The battle to recruit top employees is getting tougher. The technical demands of modern digital and IT positions mean that it’s more important than ever to stay up-to-date with both knowledge and current industry trends. However, success often comes down to more than just pure skills.

We spoke to Stuart Muckley, CEO of Code Wizards and Paul Titman, Associate Director of Digital Transformation, NHS South, Central and West about the attributes they’re looking for in their new recruits.

1) Understand your ethics and your values

‘First and foremost,’ Titman explains, ‘we look for people with a passion to make a difference. The NHS is a vast, complex and often difficult place to work. It can be frustrating, and if you’re motivated by money and glamour, it might not be the place for you. But, there is nowhere else that you can work on interesting and challenging problems that make such a difference to the lives of people up and down the country.

Do you want to take from the world, or give to it? Our people have a shared passion for improving health and wellbeing. With the rapid advancements in technology, there has never been a more exciting time to join the NHS.

2) Communicating the benefit of IT to the business

‘The benefits of enhanced communication skills are well known,’ says Muckley. ‘What isn’t spoken about so much, is the ability to communicate the effect that the IT function is having on the wider business. If you can hone your skills to be able to analyse the results your work is having and succinctly communicate them with your colleagues, management and your customers, you’ve really hit upon something special.

‘Communication skills of all kinds in fact are vital for those coming into the workforce as the industry looks to shift away from the IT stereotype.’

3) Appreciate learning with enthusiasm

Titman continues, ‘For people joining us at an entry level, we look for energy, enthusiasm and a keenness to learn. If you learn nothing else from your time in education, learn how to learn. We are hugely focused on growing our people, which means that the learning never stops. For some technical roles, it’s helpful for people to join with specific technical skills and relevant degrees but for many others, we can offer entry roles that will expose you to a wide range of digital disciplines, ranging from technical architecture, through a variety of analytical roles, to project management and highly people-focused transformational change roles.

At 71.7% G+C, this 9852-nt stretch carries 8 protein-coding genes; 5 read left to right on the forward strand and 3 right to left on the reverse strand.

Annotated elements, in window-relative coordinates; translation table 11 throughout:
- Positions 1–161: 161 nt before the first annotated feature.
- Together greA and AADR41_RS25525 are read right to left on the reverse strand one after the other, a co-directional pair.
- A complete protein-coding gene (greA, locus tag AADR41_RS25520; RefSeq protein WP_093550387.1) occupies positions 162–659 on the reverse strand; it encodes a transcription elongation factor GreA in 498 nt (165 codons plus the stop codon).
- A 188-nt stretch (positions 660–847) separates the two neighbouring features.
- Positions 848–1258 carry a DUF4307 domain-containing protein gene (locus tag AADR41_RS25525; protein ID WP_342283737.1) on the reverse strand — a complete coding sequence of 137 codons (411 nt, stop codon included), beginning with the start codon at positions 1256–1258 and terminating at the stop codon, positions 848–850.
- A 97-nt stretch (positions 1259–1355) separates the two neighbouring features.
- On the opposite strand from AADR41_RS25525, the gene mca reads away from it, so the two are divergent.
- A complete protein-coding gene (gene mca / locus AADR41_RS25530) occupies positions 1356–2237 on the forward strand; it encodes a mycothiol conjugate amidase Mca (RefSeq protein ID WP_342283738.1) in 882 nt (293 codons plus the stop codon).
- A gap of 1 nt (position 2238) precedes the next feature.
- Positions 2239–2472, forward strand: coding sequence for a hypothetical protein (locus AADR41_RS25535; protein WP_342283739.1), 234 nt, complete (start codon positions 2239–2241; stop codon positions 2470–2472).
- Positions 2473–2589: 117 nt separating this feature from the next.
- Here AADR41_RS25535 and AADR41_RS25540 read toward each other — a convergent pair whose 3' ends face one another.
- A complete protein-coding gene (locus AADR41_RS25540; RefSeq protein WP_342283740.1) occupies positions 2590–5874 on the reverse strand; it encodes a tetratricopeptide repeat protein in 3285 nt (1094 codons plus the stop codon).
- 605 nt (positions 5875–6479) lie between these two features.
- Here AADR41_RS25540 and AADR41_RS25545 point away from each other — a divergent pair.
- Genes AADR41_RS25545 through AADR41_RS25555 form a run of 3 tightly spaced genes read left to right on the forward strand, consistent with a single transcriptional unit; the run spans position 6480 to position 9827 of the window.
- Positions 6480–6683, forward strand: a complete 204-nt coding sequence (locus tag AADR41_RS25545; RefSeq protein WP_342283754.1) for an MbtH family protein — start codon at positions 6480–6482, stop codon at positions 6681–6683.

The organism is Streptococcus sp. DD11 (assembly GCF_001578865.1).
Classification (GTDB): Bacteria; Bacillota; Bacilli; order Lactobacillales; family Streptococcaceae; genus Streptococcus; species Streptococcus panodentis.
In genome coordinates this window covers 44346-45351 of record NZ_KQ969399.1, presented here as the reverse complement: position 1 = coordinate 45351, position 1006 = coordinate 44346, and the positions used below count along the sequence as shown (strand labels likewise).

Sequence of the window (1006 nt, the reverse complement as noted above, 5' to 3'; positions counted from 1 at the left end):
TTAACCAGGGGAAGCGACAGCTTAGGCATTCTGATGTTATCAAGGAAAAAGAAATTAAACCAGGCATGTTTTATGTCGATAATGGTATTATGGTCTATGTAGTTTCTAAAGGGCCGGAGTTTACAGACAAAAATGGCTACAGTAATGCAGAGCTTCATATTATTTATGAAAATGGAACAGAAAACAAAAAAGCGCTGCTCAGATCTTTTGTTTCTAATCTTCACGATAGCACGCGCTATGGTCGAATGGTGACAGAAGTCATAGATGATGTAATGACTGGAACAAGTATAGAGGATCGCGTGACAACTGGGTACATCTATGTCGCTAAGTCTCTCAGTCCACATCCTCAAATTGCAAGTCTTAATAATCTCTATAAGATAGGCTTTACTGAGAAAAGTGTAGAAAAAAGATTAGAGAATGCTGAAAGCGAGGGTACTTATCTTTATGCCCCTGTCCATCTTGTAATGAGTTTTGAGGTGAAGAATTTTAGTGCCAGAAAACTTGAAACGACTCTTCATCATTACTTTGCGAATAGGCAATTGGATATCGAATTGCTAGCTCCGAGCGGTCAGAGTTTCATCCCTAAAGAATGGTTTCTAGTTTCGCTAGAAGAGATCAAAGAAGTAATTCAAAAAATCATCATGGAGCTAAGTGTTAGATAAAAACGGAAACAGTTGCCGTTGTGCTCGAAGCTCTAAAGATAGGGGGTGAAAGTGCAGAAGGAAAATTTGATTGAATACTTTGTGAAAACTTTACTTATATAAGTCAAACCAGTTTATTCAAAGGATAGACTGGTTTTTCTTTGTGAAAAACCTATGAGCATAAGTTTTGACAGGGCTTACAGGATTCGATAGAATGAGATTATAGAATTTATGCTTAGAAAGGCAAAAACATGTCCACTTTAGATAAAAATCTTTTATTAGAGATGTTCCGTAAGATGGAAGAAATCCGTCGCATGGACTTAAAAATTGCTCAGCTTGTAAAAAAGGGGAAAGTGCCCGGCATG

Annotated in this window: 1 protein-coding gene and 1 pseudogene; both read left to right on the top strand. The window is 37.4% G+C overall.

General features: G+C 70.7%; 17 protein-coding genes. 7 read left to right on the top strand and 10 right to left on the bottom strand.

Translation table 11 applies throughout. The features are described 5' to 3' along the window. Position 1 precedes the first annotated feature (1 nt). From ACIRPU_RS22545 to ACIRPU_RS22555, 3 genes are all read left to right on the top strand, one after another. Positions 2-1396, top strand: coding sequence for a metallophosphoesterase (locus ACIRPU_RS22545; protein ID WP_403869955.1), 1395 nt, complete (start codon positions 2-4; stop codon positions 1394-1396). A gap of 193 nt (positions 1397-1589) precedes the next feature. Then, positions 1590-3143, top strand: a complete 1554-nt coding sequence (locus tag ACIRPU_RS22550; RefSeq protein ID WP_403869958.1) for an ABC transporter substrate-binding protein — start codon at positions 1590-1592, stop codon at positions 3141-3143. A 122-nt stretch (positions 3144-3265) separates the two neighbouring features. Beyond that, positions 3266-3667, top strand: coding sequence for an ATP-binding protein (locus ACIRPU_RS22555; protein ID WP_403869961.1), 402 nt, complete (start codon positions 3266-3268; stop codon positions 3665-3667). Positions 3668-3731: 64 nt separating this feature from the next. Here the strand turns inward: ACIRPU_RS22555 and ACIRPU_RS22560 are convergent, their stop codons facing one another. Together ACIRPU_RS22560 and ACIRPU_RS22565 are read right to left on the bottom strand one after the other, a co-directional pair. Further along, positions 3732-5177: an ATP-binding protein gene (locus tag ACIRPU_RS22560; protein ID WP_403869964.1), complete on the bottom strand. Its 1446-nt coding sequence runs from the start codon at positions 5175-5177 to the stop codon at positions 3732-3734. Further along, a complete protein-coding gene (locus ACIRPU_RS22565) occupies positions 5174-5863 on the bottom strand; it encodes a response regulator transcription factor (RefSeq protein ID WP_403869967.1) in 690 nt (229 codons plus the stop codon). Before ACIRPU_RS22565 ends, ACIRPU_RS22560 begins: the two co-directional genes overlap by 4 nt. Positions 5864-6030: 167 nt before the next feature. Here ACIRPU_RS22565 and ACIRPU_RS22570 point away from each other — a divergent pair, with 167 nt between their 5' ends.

‘We have recently recruited graduates from a variety of academic backgrounds and they will have opportunities to learn and grow throughout their time with us. We work with professional bodies such as BCS to offer structure to learning and many of our people choose to continue their academic growth alongside their day jobs.’

4) Know where you want to go

Rather than traditional vertical career paths, Muckley advises that understanding and knowing where your skills and talents lie lead you to having the greatest success. ‘For some, they are perfectly suited to becoming a CIO at a huge multi-national corporation and they have all the attributes to get there and succeed. For others, success is becoming the best software tester they can be at a family SME. Neither one of those is better than the other, it purely depends on what you want to do and being true to yourself.

‘Pushing yourself and striving to improve your own skills is vital, but don’t push yourself too far down a path you’re not comfortable on.’

5) Be experienced in delivering as a team

‘In order for us to be successful,’ Titman says, ‘we need to deliver the right solutions in a cost effective and efficient way. We always look for people who can evidence delivery, whether that is an experienced person joining us who has delivered a major systems change, or someone joining at the start of their career who can describe real experience of having delivered a project at university or through work experience. We particularly look out for people who can evidence resilience by describing how they have learned and grown when things have gone wrong.

‘Usually we work as teams, often in changing environments, so the abilities to collaborate, to give and receive feedback, and to think clearly under pressure or uncertainty are all important.’

SFIAplus 

BCS partners with organisations of all sizes to understand their current skill sets and to build career paths for their technical staff using the SFIAplus framework.
Find out more about SFIAplus